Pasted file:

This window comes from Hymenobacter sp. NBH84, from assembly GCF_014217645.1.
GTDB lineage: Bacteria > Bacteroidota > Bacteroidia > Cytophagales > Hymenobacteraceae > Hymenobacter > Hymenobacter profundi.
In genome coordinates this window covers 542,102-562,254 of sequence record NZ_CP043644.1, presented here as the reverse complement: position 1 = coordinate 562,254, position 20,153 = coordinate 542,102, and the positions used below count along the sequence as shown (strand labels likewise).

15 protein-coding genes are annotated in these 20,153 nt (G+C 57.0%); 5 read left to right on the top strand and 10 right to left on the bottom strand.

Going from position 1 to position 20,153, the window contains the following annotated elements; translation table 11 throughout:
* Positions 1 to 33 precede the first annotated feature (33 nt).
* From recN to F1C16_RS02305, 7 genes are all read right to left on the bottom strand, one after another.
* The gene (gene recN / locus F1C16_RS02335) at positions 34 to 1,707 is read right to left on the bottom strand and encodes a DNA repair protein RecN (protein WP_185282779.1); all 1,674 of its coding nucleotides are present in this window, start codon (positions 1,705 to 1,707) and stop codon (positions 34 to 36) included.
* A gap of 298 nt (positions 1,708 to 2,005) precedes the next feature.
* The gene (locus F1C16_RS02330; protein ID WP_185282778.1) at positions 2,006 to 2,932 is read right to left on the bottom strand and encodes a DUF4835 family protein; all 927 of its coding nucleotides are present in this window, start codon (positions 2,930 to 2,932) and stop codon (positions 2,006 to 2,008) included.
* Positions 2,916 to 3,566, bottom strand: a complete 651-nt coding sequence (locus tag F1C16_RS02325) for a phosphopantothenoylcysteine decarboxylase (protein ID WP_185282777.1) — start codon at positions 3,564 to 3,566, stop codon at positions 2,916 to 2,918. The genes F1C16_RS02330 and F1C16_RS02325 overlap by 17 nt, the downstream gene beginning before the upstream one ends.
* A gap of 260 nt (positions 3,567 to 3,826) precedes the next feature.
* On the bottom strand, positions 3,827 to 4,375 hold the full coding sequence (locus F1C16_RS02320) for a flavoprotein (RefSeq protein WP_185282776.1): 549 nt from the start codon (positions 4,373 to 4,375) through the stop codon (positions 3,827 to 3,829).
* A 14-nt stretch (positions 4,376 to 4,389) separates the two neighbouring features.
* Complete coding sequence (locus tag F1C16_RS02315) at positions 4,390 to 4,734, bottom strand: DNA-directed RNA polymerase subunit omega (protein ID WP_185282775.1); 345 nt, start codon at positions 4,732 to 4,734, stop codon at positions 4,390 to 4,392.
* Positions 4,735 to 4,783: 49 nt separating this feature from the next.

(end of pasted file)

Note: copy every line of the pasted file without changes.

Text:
This window comes from Hymenobacter sp. NBH84, from assembly GCF_014217645.1.
GTDB lineage: Bacteria > Bacteroidota > Bacteroidia > Cytophagales > Hymenobacteraceae > Hymenobacter > Hymenobacter profundi.
In genome coordinates this window covers 542,102-562,254 of sequence record NZ_CP043644.1, presented here as the reverse complement: position 1 = coordinate 562,254, position 20,153 = coordinate 542,102, and the positions used below count along the sequence as shown (strand labels likewise).

15 protein-coding genes are annotated in these 20,153 nt (G+C 57.0%); 5 read left to right on the top strand and 10 right to left on the bottom strand.

Going from position 1 to position 20,153, the window contains the following annotated elements; translation table 11 throughout:
* Positions 1 to 33 precede the first annotated feature (33 nt).
* From recN to F1C16_RS02305, 7 genes are all read right to left on the bottom strand, one after another.
* The gene (gene recN / locus F1C16_RS02335) at positions 34 to 1,707 is read right to left on the bottom strand and encodes a DNA repair protein RecN (protein WP_185282779.1); all 1,674 of its coding nucleotides are present in this window, start codon (positions 1,705 to 1,707) and stop codon (positions 34 to 36) included.
* A gap of 298 nt (positions 1,708 to 2,005) precedes the next feature.
* The gene (locus F1C16_RS02330; protein ID WP_185282778.1) at positions 2,006 to 2,932 is read right to left on the bottom strand and encodes a DUF4835 family protein; all 927 of its coding nucleotides are present in this window, start codon (positions 2,930 to 2,932) and stop codon (positions 2,006 to 2,008) included.
* Positions 2,916 to 3,566, bottom strand: a complete 651-nt coding sequence (locus tag F1C16_RS02325) for a phosphopantothenoylcysteine decarboxylase (protein ID WP_185282777.1) — start codon at positions 3,564 to 3,566, stop codon at positions 2,916 to 2,918. The genes F1C16_RS02330 and F1C16_RS02325 overlap by 17 nt, the downstream gene beginning before the upstream one ends.
* A gap of 260 nt (positions 3,567 to 3,826) precedes the next feature.
* On the bottom strand, positions 3,827 to 4,375 hold the full coding sequence (locus F1C16_RS02320) for a flavoprotein (RefSeq protein WP_185282776.1): 549 nt from the start codon (positions 4,373 to 4,375) through the stop codon (positions 3,827 to 3,829).
* A 14-nt stretch (positions 4,376 to 4,389) separates the two neighbouring features.
* Complete coding sequence (locus tag F1C16_RS02315) at positions 4,390 to 4,734, bottom strand: DNA-directed RNA polymerase subunit omega (protein ID WP_185282775.1); 345 nt, start codon at positions 4,732 to 4,734, stop codon at positions 4,390 to 4,392.
* Positions 4,735 to 4,783: 49 nt separating this feature from the next.